Hola.  These passed few weeks have been a whirlwind of farm visits and spring can’t come soon enough.  Cultivating interest among farmworkers within the central region of Vermont has proven quite the challenge, as many remain unconvinced that the grass will ever reemerge.  Hopefully with extended daylight hours and the temperature rising, enthusiasm for joining the project will grow.

Now that the numbers of starts and seeds have been confirmed, it’s time to get growers involved.  We are offering specialty herbs and hot peppers that are staples in many farmworkers diets back home.  These varieties, rarely found at the grocery store, tend to be expensive.  We are hoping that these culturally-appropriate vegetables will be grown this summer, so that farmworkers can have increased food security.  The project is coming along and everyone from the Huertas interns to farmworkers and volunteers are truly looking forward to the approaching season.

The ALIANZA club at UVM will be hosting an event on the 21st of March in which 30 percent of proceeds will be donated to Huertas for the purchase of seeds and gardening supplies.  It will be an excellent evening of food, performers and celebrating culture!  We hope to see you there! More information can be found at:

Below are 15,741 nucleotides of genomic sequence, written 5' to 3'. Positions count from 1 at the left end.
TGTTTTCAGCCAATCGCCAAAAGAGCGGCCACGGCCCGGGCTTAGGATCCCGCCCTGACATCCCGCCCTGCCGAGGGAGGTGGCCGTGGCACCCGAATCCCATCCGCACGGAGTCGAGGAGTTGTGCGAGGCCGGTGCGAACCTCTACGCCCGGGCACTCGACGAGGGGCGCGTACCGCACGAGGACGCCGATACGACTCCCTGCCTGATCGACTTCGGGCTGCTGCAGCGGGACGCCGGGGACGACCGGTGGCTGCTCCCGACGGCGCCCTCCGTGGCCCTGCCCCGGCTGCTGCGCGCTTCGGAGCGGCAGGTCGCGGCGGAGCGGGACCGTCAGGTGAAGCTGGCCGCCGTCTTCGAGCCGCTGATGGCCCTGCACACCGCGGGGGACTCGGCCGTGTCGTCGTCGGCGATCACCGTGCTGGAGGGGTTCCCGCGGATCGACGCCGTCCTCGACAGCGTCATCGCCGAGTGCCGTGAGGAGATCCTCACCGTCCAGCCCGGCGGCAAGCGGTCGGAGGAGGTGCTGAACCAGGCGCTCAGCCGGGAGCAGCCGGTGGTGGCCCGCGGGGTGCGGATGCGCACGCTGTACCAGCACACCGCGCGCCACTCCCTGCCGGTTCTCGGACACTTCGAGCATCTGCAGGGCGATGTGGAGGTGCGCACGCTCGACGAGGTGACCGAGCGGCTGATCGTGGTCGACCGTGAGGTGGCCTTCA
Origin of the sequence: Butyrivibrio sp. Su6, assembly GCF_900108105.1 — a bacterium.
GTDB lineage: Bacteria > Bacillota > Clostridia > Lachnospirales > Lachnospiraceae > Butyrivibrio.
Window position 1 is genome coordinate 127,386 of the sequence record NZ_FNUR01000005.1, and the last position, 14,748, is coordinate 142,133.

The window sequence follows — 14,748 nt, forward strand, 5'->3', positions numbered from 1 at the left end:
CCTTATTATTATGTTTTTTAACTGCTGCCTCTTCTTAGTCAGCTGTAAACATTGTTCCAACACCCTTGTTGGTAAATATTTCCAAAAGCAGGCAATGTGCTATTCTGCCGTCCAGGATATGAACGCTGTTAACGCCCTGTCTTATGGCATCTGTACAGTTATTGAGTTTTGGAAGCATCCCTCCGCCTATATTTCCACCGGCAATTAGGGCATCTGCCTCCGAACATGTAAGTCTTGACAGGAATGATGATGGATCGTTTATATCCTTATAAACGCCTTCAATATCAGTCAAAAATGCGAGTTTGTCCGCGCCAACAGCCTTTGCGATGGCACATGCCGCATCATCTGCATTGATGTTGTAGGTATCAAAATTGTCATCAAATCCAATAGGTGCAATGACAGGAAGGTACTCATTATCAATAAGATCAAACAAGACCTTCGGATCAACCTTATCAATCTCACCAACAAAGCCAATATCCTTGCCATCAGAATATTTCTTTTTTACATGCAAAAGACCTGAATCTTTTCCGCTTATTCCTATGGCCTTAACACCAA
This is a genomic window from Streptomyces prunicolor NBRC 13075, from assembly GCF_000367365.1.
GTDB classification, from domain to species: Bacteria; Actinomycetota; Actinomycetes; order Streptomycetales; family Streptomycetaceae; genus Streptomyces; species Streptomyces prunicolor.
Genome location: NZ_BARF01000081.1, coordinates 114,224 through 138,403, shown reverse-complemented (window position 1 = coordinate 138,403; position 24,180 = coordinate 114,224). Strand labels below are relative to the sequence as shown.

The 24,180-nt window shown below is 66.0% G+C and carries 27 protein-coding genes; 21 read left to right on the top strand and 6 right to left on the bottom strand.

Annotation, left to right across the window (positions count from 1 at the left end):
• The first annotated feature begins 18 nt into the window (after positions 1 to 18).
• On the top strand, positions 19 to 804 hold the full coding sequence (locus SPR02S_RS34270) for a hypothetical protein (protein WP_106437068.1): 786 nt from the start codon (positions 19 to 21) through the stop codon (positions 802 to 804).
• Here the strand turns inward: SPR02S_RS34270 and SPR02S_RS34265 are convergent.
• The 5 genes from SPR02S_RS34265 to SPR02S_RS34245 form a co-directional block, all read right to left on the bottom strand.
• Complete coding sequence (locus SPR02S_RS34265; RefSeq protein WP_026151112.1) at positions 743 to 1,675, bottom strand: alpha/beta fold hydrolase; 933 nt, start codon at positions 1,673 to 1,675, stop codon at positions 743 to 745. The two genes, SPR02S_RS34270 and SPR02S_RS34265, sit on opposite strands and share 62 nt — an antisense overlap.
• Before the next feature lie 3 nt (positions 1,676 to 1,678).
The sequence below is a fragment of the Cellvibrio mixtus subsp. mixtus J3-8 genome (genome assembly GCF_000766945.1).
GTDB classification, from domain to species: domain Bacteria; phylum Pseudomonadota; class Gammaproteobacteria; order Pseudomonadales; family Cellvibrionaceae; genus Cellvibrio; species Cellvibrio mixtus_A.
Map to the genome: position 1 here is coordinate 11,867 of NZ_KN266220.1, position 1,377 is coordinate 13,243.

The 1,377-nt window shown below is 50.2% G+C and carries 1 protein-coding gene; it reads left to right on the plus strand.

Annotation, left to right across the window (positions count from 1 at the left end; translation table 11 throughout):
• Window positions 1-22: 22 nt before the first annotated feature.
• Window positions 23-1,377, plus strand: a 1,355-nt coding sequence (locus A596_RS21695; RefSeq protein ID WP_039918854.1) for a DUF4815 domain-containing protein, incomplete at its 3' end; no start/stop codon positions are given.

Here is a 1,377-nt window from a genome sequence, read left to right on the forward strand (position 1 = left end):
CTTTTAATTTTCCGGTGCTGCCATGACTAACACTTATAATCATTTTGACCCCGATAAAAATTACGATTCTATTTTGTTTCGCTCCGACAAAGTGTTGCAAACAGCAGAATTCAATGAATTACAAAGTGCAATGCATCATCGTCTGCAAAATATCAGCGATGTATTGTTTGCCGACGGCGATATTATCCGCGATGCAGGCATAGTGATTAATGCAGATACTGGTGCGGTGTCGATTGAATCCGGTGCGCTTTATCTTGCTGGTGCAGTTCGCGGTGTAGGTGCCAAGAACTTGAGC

Huertas at NOFA!

Every February in Vermont, just as lush fields and abundant gardens are distant memories, the Northeast Organic Farming Association (NOFA) holds their winter conference. The theme of the 2015 conference was ‘Growing the Good Food Movement’ focusing on building a fair and just food system. The keynote speaker at the conference was Natasha Bowens, who recently published a book called The Color of Food: Stories of Race, Farming, and Resiliency. She spoke to a large audience about the importance of considering historical factors that deter land access and opportunities for people of color in the food movement.